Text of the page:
Transgender use of restrooms and showers: A man, clothed in attire traditionally identified as masculine and short, crisply-parted hair, walks into a women’s locker room at a gym. The women there are upset and demand he leave. His response: “I am a transgendered man who prefers wearing men’s clothing and cutting my hair in a manner consistent with accepted norms for professional male hairstyles. But I identify as a woman and have every right to be here.”

Marriage: Three men and two women insist upon the right to marry. They argue that the definition of marriage as the union of only two people is arbitrary and culturally-based. They assert that their affection for and commitment to one another, and their free volitional choice to unite in matrimony, entitle them to legal marriage. They cite Supreme Court Justice Anthony Kennedy’s statement in his Obergefell opinion that “In forming a marital union, two people become something greater than once they were.” If two people become something greater than once they were, how much greater will five? Who is anyone to say that the five of them don’t mutually fill one another’s needs uniquely?

Legal accountability: “A Connecticut judge declined on (April 14) to dismiss a lawsuit brought against the maker of the assault-style rifle that a gunman used in the 2012 massacre at Sandy Hook Elementary School to fatally shoot 26 people before killing himself,” reported the New York Times earlier this month.

How about this: A woman is hit by a drunk driver and experiences physical trauma. She sues the manufacturer of the vehicle’s tires for enabling the guy behind the wheel to automate his car and, in his drunken state, hit her.

Hate speech and coercive silence: Is it hateful to quote a Bible verse, express a controversial opinion, or hold an unpopular view? Fascism was supposed to have been America’s enemy in the Second World War; is it now our accepted modus vivendi?

The University of California, Los Angeles Graduate Student Association approved a resolution Wednesday calling those who do not support a pro-Palestine agenda ‘Islamophobic’,” according to reporter Peter Fricke. This is but one example of hundreds, even thousands, of how the Left is seeking to compel uniform cultural allegiance to its agenda and the silencing of those who resist it.

Chai Feldblum, a Georgetown Law Center professor and an Obama appointee to the U.S. Equal Employment Opportunity Commission, makes it very clear that religious liberty is subordinate to the special privileges of people who identify as lesbian or gay:

For all my sympathy for the evangelical Christian couple who may wish to run a bed-and-breakfast from which they can exclude unmarried, straight couples and all gay couples, this is a point where I believe the “zero-sum” nature of the game inevitably comes into play. And, in making that decision in this zero-sum game, I am convinced society should come down on the side of protecting the liberty of LGBT people.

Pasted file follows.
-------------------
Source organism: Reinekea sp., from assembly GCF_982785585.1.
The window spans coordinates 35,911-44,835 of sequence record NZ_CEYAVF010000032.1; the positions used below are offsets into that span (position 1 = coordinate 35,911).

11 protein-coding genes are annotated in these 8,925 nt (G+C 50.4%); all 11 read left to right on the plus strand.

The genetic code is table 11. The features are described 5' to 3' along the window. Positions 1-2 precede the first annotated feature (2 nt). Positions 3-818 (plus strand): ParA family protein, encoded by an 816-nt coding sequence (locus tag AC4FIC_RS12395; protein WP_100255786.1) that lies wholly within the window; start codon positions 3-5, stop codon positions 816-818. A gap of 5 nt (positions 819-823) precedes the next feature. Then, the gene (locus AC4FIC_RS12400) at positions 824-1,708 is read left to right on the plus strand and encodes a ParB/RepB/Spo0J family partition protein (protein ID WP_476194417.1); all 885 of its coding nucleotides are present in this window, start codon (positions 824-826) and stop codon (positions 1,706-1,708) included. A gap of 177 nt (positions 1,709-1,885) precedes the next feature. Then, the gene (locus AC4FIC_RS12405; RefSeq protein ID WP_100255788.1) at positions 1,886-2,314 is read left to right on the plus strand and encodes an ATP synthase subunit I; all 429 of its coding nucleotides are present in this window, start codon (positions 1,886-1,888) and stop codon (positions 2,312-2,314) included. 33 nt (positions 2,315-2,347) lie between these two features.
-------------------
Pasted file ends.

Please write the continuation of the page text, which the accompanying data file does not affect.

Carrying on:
What’s next? How about these:

  • Teaching the eternal destruction of those who refuse to trust in Christ as their Savior and Lord is made illegal as it is “hateful.”
  • Telling one’s daughter she must dress as a girl is deemed “oppressive” and “genderist.”
  • Preventing people from eating certain foods because they are deemed inherently unhealthy, or in some way tracking the eating habits of ordinary citizens so as to restrict their intake of various kinds of foods.
  • The Supreme Court voiding all laws against full legal recognition of same-sex unions as marriages.

Oh, wait…

Governor Intends to Ignore Same-Sex Marriage Ruling—Will He Be Chastised?

by Travis Weber

March 11, 2016

A federal district judge in Puerto Rico recently ruled that Obergefell v. Hodges does not overturn Puerto Rico’s marriage laws because the constitutional protections at issue in that case do not apply to an unincorporated territory like Puerto Rico the same way they do to the states.

Puerto Rico’s governor responded by indicating he will not abide by the ruling: “I will respect what has been determined by higher hierarchy courts that, fortunately, order a very different procedure… The fundamental right to equal marriage has been validated and ordered by the federal Supreme Court and by the appeals court in Boston.”

Predictably, the ruling is being dismissed, and the governor’s defiance celebrated, by same-sex marriage advocates.

But according to these same advocates, federal court orders are supposed to be sacrosanct ground, as we were told last year when the Alabama Supreme Court differed from federal courts in articulating the requirements of the Constitution on this issue.

Merits of this ruling (which is likely to be appealed) aside, the more pressing question is: Would those celebrating such independent judgment by the executive branch in this case also celebrate it if the shoe was on the other foot?

Idaho’s governor certainly was not celebrated in such an instance, and he didn’t even flatly disregard the ruling in that case, but merely disagreed with and appealed it.

Indeed, when federal district courts consistently ruled in favor of same-sex marriage over the last several years, their rulings were celebrated and regarded as law by same-sex marriage supporters. If so, why is the recent federal court decision out of Puerto Rico not law?

Our entire legal system depends upon neutrality and objectivity. When society decides to compromise those qualities for the sake of a controversial issue whose advocates aggressively insist on their agenda, we collectively imperil ourselves.